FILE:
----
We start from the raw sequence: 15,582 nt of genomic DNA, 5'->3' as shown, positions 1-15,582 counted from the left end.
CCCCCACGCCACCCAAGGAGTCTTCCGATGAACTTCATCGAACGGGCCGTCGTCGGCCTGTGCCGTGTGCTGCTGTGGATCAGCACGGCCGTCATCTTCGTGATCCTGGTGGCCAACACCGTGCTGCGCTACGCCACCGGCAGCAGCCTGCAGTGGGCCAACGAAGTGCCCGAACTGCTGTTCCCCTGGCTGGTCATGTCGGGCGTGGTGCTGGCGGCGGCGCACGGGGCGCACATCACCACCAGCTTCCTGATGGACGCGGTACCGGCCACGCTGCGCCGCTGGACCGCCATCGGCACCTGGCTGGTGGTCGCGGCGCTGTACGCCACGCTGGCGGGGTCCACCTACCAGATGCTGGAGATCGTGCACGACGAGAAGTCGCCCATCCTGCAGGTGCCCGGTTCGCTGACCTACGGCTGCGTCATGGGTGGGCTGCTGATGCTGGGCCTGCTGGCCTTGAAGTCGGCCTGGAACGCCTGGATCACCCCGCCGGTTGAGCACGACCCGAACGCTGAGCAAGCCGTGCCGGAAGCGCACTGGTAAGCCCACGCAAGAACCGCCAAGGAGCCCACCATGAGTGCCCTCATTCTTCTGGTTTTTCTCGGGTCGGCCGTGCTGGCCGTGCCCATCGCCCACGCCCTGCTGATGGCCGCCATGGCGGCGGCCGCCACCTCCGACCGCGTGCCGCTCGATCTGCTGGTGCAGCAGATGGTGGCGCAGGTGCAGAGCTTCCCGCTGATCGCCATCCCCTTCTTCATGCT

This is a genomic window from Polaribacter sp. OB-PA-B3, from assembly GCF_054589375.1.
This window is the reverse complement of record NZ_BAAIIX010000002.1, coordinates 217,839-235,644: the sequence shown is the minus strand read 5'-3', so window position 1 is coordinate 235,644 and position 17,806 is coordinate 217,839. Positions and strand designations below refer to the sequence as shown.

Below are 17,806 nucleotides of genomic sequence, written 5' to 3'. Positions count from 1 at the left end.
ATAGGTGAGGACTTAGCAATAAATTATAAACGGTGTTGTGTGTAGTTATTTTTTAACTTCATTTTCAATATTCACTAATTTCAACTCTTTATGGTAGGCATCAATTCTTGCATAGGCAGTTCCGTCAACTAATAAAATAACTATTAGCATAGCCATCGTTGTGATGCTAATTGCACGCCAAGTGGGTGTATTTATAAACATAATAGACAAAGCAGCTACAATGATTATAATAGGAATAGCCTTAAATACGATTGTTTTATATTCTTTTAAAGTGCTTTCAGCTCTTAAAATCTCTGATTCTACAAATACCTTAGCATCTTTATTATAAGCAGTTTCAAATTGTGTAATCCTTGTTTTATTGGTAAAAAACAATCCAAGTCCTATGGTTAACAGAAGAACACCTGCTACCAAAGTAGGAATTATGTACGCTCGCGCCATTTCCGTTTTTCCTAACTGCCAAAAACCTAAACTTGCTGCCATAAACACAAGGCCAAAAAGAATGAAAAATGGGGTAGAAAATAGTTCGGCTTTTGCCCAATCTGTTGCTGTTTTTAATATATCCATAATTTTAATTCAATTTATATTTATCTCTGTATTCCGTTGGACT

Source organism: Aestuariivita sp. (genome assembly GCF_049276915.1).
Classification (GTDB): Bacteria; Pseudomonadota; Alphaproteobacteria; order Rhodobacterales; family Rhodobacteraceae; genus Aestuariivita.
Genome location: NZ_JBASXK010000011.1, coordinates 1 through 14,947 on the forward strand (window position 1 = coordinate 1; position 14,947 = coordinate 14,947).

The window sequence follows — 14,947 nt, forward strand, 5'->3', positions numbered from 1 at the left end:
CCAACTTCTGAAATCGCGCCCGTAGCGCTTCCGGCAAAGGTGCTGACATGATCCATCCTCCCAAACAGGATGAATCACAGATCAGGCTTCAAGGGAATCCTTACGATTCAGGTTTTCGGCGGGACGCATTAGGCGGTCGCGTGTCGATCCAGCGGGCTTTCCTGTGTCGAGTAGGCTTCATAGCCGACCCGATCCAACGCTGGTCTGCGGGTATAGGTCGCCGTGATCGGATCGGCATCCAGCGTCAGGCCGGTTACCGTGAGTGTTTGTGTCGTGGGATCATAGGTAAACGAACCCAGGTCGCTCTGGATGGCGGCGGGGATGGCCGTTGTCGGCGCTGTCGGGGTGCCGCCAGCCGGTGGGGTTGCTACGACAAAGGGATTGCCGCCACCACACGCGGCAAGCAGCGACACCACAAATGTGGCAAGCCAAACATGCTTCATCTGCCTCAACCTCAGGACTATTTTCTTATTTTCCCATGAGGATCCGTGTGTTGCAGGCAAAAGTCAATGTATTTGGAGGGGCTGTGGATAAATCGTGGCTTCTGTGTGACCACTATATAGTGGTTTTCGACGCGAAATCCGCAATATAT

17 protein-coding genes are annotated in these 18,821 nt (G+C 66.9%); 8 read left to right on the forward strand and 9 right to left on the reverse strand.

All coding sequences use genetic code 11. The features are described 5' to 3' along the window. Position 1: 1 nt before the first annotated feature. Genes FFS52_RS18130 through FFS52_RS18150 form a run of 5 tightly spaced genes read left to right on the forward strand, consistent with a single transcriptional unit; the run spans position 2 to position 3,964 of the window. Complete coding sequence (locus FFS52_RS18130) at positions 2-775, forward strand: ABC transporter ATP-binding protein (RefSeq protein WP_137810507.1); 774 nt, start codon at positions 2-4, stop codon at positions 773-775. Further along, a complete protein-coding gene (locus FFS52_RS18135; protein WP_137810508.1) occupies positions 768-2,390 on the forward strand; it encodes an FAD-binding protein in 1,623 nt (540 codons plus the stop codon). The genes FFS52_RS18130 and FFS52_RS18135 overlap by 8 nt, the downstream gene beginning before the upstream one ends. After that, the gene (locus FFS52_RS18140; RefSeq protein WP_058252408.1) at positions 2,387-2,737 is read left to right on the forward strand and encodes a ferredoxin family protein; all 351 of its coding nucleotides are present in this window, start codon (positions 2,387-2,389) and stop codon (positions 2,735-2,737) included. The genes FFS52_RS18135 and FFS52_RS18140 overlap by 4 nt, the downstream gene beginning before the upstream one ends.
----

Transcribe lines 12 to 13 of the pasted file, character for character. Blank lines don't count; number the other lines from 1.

17 protein-coding genes are annotated in these 18,821 nt (G+C 66.9%); 8 read left to right on the forward strand and 9 right to left on the reverse strand.

All coding sequences use genetic code 11. The features are described 5' to 3' along the window. Position 1: 1 nt before the first annotated feature. Genes FFS52_RS18130 through FFS52_RS18150 form a run of 5 tightly spaced genes read left to right on the forward strand, consistent with a single transcriptional unit; the run spans position 2 to position 3,964 of the window. Complete coding sequence (locus FFS52_RS18130) at positions 2-775, forward strand: ABC transporter ATP-binding protein (RefSeq protein WP_137810507.1); 774 nt, start codon at positions 2-4, stop codon at positions 773-775. Further along, a complete protein-coding gene (locus FFS52_RS18135; protein WP_137810508.1) occupies positions 768-2,390 on the forward strand; it encodes an FAD-binding protein in 1,623 nt (540 codons plus the stop codon). The genes FFS52_RS18130 and FFS52_RS18135 overlap by 8 nt, the downstream gene beginning before the upstream one ends. After that, the gene (locus FFS52_RS18140; RefSeq protein WP_058252408.1) at positions 2,387-2,737 is read left to right on the forward strand and encodes a ferredoxin family protein; all 351 of its coding nucleotides are present in this window, start codon (positions 2,387-2,389) and stop codon (positions 2,735-2,737) included. The genes FFS52_RS18135 and FFS52_RS18140 overlap by 4 nt, the downstream gene beginning before the upstream one ends.